Recently, I read the book the Four Hour Workweek by Timothy Ferris. He makes a compelling argument that the whole concept of "retirement" is flawed. Basically working for 30 or 40 years to enjoy a fleeting moment of freedom in your dotage is stupid. He suggests that you craft your life so you can enjoy "mini-retirements" now.
The Internet and more recently our concept of "publishizing" have given us the freedom to basically live a "retirement lifestyle" for the last 10 years. The fact that most of the people who live in our neighborhood are retired is telling. We get to experience more or less the same lifestyle while we are still young.
Not to take away from anything Timothy Ferris says (most of which is really great by the way), we've been endorsing the idea of enjoying life now for a long time. In fact, the following is an excerpt from article that I wrote for our Logical Tips site a few years ago that emphasizes the point.
In the business world, it seems to be more common to get pitying stares if you have the temerity to say that you enjoy doing things other than work. They always ask sadly, "oh don't you like what you do?" Well, actually yes I do. But sheesh, do we all have to be just ecstatic about working every moment of every single day to the exclusion of all else or be labeled a failure in business?
It seems like the quest for money has eclipsed everything. Shouldn't there be joy in embarking in hobbies, activities, and interests? I don't want to have to wait until I retire to enjoy the beautiful area in which I live. If I'm spending all my leisure time worrying that "there might be a very important email" sitting on my computer here in the office, I'm probably not fully enjoying the actual moment I am living. And that's really kind of pathetic.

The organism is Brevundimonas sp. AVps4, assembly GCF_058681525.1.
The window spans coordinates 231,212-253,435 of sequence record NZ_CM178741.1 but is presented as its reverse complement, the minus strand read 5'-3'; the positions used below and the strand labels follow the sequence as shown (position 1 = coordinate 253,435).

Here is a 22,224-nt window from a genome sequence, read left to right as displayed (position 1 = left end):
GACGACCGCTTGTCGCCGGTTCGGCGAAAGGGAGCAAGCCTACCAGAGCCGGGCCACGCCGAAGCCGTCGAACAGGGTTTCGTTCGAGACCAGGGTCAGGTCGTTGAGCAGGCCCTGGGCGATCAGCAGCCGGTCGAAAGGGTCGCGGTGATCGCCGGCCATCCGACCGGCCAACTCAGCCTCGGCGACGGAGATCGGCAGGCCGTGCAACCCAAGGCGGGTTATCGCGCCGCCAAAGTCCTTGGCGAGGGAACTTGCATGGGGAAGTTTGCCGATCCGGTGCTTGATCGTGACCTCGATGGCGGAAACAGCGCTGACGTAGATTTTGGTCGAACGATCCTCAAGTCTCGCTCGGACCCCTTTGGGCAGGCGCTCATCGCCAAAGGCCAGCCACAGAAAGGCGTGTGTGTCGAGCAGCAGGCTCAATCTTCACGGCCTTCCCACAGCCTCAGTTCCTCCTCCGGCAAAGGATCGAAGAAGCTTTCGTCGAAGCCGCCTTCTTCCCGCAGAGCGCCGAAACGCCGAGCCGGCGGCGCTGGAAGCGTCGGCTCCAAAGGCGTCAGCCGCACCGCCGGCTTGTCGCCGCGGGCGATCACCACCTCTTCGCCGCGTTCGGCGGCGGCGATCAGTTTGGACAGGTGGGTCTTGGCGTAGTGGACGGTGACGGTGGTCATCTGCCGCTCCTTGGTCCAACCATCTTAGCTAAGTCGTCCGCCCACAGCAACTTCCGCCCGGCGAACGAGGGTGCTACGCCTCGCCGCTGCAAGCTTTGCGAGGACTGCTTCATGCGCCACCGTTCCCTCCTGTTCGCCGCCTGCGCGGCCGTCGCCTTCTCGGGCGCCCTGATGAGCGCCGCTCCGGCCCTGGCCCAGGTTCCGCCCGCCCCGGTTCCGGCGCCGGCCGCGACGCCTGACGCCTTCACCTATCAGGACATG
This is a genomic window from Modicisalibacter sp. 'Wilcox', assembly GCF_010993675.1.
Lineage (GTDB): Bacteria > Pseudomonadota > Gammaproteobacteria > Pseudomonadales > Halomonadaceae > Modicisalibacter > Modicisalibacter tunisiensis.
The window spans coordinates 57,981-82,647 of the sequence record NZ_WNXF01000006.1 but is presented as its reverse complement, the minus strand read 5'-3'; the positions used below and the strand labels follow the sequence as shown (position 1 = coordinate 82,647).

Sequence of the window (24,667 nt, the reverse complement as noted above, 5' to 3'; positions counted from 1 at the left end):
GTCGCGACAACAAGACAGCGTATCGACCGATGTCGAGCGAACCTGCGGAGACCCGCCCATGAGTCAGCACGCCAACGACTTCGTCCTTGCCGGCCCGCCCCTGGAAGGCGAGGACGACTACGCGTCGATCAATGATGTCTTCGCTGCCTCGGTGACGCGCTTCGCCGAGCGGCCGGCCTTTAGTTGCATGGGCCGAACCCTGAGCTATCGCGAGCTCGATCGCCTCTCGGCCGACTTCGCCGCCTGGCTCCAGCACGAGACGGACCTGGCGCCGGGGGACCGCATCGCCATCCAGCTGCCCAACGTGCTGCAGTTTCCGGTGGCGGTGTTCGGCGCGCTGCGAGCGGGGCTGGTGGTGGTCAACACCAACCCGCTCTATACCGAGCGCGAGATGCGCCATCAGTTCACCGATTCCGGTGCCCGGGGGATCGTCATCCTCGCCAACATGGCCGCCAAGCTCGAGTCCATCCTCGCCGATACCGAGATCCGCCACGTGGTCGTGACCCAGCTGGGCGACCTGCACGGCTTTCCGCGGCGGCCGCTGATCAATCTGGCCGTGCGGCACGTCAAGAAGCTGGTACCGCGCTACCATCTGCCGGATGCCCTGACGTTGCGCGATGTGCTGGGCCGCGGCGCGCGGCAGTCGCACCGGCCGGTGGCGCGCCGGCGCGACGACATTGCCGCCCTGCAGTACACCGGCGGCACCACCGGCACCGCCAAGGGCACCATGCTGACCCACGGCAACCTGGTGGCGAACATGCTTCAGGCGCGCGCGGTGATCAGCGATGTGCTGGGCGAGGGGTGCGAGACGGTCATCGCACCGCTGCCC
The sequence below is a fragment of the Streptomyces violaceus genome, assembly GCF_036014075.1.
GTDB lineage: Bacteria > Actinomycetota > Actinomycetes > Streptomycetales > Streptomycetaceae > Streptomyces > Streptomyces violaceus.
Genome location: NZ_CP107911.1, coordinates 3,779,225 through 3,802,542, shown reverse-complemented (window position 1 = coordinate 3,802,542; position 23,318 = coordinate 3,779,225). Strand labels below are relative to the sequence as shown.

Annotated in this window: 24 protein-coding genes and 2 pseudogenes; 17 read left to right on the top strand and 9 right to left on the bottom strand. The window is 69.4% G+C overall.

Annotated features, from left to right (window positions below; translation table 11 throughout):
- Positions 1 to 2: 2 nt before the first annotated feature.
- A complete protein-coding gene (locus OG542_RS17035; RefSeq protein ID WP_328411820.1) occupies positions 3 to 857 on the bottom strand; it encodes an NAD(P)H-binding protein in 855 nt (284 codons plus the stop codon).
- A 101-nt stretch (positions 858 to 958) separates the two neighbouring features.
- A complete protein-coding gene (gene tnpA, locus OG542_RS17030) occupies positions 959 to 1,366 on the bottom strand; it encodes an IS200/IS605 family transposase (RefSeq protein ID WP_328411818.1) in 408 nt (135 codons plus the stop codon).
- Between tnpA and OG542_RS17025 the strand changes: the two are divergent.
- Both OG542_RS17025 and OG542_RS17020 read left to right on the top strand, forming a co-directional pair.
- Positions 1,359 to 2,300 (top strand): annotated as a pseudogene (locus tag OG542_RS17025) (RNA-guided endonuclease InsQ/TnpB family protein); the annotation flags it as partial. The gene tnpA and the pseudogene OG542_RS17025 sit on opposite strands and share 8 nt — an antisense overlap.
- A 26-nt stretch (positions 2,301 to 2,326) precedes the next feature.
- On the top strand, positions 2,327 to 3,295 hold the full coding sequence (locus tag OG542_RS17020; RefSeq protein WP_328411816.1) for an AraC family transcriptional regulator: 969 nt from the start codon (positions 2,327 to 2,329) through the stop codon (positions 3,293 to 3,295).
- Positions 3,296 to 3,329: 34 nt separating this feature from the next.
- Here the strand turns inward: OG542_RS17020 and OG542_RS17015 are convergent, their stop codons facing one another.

As I was pondering these things, I glanced at a news story citing a new study reported in the journal Science that basically concluded the old saw "money doesn't buy happiness" is true. The study showed that "those with higher incomes tend to be tenser, and spend less time on simple leisurely activities." Apparently, those with high incomes had "more chores and less fun."
I've read other similar studies that say obviously being desperately poor is extremely stressful, but once you have reached basic solvency, more money does not equal a happier life. Mostly, it just stresses you out. Realistically, as you look back over the last few months or years, what stands out? Was it the hours of being hunched over your computer answering "very important emails" or was it the vacations you took or the time you spent with your kids, friends, or even your dog? Many people have gotten to the point where they feel like they "can't" take vacations. That's just wrong.
It's sort of egotistical to think that the business world is going to somehow come to a screeching halt if you aren't answering your email or cell phone every moment of every day. Although as many people know, I do try to be responsive to email, I'm not arrogant enough to think that people are waiting desperately for my pearls of wisdom.
The rant I wrote above was inspired by an outing I took with person that was largely ruined by her constant need to check her cell phone and to periodically run home and answer email. The outing was supposed to be a fun getaway, but instead it was a joyless waste of an afternoon.
I mean let's face it, to be effective in business (or in life) sometimes you really need to step away from the computer and the day-to-day world of business. The world will go on without you. Really.
After all, as Mr. Ferris points out there's a whole lot of living you could be doing right now, instead of waiting until you retire.